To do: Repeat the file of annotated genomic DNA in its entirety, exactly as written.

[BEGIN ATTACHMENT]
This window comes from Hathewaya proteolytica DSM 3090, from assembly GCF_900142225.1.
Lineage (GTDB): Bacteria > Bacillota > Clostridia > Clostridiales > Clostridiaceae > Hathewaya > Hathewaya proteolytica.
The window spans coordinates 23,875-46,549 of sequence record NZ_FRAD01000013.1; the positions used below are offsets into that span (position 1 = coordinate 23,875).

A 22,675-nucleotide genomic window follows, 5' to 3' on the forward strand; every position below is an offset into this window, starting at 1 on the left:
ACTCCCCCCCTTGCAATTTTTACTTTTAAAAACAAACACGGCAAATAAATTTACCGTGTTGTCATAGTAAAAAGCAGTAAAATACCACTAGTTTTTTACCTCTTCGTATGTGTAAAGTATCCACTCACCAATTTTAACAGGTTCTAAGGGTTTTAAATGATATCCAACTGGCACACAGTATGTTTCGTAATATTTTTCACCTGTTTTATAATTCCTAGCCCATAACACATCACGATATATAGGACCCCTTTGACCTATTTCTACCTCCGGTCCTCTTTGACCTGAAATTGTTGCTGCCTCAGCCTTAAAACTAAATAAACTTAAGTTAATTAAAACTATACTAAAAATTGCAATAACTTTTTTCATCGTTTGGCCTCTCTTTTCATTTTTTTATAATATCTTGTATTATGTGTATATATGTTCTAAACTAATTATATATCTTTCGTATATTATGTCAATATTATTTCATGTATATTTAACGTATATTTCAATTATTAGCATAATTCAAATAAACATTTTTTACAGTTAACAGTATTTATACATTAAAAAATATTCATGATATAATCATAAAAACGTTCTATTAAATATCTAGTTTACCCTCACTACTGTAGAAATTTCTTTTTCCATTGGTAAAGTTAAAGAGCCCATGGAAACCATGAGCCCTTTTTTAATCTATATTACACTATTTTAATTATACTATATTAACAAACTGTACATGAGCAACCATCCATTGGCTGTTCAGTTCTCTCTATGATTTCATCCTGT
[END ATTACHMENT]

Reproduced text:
This window comes from Hathewaya proteolytica DSM 3090, from assembly GCF_900142225.1.
Lineage (GTDB): Bacteria > Bacillota > Clostridia > Clostridiales > Clostridiaceae > Hathewaya > Hathewaya proteolytica.
The window spans coordinates 23,875-46,549 of sequence record NZ_FRAD01000013.1; the positions used below are offsets into that span (position 1 = coordinate 23,875).

A 22,675-nucleotide genomic window follows, 5' to 3' on the forward strand; every position below is an offset into this window, starting at 1 on the left:
ACTCCCCCCCTTGCAATTTTTACTTTTAAAAACAAACACGGCAAATAAATTTACCGTGTTGTCATAGTAAAAAGCAGTAAAATACCACTAGTTTTTTACCTCTTCGTATGTGTAAAGTATCCACTCACCAATTTTAACAGGTTCTAAGGGTTTTAAATGATATCCAACTGGCACACAGTATGTTTCGTAATATTTTTCACCTGTTTTATAATTCCTAGCCCATAACACATCACGATATATAGGACCCCTTTGACCTATTTCTACCTCCGGTCCTCTTTGACCTGAAATTGTTGCTGCCTCAGCCTTAAAACTAAATAAACTTAAGTTAATTAAAACTATACTAAAAATTGCAATAACTTTTTTCATCGTTTGGCCTCTCTTTTCATTTTTTTATAATATCTTGTATTATGTGTATATATGTTCTAAACTAATTATATATCTTTCGTATATTATGTCAATATTATTTCATGTATATTTAACGTATATTTCAATTATTAGCATAATTCAAATAAACATTTTTTACAGTTAACAGTATTTATACATTAAAAAATATTCATGATATAATCATAAAAACGTTCTATTAAATATCTAGTTTACCCTCACTACTGTAGAAATTTCTTTTTCCATTGGTAAAGTTAAAGAGCCCATGGAAACCATGAGCCCTTTTTTAATCTATATTACACTATTTTAATTATACTATATTAACAAACTGTACATGAGCAACCATCCATTGGCTGTTCAGTTCTCTCTATGATTTCATCCTGT